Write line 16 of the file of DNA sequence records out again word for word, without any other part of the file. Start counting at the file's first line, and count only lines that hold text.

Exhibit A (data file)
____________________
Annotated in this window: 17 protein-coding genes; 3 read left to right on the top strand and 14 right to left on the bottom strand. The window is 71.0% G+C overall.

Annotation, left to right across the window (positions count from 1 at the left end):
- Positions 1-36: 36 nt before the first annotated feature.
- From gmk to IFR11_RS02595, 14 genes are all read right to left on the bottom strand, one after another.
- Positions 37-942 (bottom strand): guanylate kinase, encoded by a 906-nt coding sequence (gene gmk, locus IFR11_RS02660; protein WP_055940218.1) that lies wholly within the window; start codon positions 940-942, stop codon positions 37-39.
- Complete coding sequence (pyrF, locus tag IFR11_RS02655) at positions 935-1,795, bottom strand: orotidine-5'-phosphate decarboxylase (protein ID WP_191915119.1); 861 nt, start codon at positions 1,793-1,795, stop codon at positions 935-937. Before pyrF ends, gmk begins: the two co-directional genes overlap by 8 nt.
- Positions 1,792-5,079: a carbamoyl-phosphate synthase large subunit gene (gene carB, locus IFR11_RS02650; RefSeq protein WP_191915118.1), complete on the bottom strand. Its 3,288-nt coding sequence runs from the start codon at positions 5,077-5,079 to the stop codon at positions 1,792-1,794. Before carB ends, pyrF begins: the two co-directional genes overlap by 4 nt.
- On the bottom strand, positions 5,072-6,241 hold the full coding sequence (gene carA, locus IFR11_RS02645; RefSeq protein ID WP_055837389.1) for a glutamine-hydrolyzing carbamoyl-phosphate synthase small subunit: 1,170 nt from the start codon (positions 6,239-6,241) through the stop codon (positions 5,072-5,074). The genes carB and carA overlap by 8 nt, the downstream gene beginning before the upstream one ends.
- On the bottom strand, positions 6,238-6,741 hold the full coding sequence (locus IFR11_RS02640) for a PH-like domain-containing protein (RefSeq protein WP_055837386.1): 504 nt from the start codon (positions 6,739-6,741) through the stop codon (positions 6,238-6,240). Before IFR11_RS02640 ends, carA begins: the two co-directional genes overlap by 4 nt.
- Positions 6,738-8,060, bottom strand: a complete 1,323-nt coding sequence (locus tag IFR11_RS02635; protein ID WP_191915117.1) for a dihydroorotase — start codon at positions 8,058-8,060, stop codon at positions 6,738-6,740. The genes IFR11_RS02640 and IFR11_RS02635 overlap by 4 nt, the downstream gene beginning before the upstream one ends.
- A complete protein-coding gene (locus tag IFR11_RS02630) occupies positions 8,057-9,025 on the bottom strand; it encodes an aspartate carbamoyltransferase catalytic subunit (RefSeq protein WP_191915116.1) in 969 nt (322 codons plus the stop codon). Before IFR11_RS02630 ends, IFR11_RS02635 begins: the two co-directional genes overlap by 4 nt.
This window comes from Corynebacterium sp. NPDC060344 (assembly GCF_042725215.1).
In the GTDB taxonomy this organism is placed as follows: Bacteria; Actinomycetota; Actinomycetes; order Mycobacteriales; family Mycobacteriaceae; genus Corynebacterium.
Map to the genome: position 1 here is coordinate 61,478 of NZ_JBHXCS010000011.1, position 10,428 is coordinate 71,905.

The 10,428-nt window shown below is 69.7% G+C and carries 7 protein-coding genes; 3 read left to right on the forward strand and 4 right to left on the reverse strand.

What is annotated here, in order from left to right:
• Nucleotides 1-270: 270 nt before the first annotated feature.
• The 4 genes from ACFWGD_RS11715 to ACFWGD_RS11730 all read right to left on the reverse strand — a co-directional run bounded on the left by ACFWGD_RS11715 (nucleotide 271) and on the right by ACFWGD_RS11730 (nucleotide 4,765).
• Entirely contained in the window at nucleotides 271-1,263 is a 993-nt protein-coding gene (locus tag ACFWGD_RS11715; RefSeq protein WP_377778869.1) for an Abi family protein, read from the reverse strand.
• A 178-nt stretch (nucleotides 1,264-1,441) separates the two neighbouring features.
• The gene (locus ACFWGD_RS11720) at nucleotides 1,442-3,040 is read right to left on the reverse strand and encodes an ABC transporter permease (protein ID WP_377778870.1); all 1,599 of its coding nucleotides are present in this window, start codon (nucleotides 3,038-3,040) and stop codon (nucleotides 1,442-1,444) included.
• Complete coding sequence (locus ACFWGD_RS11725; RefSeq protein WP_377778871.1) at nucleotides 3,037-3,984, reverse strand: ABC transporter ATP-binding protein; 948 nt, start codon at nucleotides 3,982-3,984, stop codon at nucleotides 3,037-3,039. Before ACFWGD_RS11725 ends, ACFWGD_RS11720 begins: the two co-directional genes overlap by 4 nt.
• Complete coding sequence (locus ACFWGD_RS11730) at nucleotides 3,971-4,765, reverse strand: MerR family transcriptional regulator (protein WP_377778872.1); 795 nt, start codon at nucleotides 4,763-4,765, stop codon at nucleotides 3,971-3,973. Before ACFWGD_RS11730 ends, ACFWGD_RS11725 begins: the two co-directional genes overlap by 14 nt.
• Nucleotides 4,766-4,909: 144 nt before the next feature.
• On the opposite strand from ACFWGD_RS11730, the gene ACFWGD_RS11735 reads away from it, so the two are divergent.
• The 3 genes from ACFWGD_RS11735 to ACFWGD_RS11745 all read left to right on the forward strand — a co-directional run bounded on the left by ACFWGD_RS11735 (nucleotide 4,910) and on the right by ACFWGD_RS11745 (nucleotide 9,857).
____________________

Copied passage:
What is annotated here, in order from left to right: